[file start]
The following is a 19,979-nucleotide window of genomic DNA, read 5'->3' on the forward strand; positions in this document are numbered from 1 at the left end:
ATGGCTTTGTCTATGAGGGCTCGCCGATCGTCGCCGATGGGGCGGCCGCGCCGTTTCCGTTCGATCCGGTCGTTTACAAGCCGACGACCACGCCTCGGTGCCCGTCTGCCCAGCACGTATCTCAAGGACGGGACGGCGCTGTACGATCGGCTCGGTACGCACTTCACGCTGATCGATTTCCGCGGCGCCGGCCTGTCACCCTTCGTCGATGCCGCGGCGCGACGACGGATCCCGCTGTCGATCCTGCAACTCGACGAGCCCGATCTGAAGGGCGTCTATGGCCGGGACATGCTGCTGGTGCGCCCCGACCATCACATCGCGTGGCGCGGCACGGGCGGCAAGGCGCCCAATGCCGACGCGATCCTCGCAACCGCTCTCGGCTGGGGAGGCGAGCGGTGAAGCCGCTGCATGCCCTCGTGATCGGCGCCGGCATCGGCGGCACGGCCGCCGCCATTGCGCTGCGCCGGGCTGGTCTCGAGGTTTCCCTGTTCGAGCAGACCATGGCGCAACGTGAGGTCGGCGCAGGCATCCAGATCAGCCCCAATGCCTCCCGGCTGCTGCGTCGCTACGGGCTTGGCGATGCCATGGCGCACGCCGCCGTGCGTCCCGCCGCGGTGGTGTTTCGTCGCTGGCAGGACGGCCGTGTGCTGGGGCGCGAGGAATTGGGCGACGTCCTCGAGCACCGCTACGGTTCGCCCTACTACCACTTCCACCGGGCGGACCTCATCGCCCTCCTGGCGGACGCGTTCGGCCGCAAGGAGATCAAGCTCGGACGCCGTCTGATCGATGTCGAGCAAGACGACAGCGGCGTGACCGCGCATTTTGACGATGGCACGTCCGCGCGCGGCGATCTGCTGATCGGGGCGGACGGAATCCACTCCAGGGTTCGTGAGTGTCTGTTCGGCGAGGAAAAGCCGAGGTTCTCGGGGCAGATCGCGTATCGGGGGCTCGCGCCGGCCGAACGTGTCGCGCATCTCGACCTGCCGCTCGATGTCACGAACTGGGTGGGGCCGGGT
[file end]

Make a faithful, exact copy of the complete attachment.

The following is a 19,979-nucleotide window of genomic DNA, read 5'->3' on the forward strand; positions in this document are numbered from 1 at the left end:
ATGGCTTTGTCTATGAGGGCTCGCCGATCGTCGCCGATGGGGCGGCCGCGCCGTTTCCGTTCGATCCGGTCGTTTACAAGCCGACGACCACGCCTCGGTGCCCGTCTGCCCAGCACGTATCTCAAGGACGGGACGGCGCTGTACGATCGGCTCGGTACGCACTTCACGCTGATCGATTTCCGCGGCGCCGGCCTGTCACCCTTCGTCGATGCCGCGGCGCGACGACGGATCCCGCTGTCGATCCTGCAACTCGACGAGCCCGATCTGAAGGGCGTCTATGGCCGGGACATGCTGCTGGTGCGCCCCGACCATCACATCGCGTGGCGCGGCACGGGCGGCAAGGCGCCCAATGCCGACGCGATCCTCGCAACCGCTCTCGGCTGGGGAGGCGAGCGGTGAAGCCGCTGCATGCCCTCGTGATCGGCGCCGGCATCGGCGGCACGGCCGCCGCCATTGCGCTGCGCCGGGCTGGTCTCGAGGTTTCCCTGTTCGAGCAGACCATGGCGCAACGTGAGGTCGGCGCAGGCATCCAGATCAGCCCCAATGCCTCCCGGCTGCTGCGTCGCTACGGGCTTGGCGATGCCATGGCGCACGCCGCCGTGCGTCCCGCCGCGGTGGTGTTTCGTCGCTGGCAGGACGGCCGTGTGCTGGGGCGCGAGGAATTGGGCGACGTCCTCGAGCACCGCTACGGTTCGCCCTACTACCACTTCCACCGGGCGGACCTCATCGCCCTCCTGGCGGACGCGTTCGGCCGCAAGGAGATCAAGCTCGGACGCCGTCTGATCGATGTCGAGCAAGACGACAGCGGCGTGACCGCGCATTTTGACGATGGCACGTCCGCGCGCGGCGATCTGCTGATCGGGGCGGACGGAATCCACTCCAGGGTTCGTGAGTGTCTGTTCGGCGAGGAAAAGCCGAGGTTCTCGGGGCAGATCGCGTATCGGGGGCTCGCGCCGGCCGAACGTGTCGCGCATCTCGACCTGCCGCTCGATGTCACGAACTGGGTGGGGCCGGGT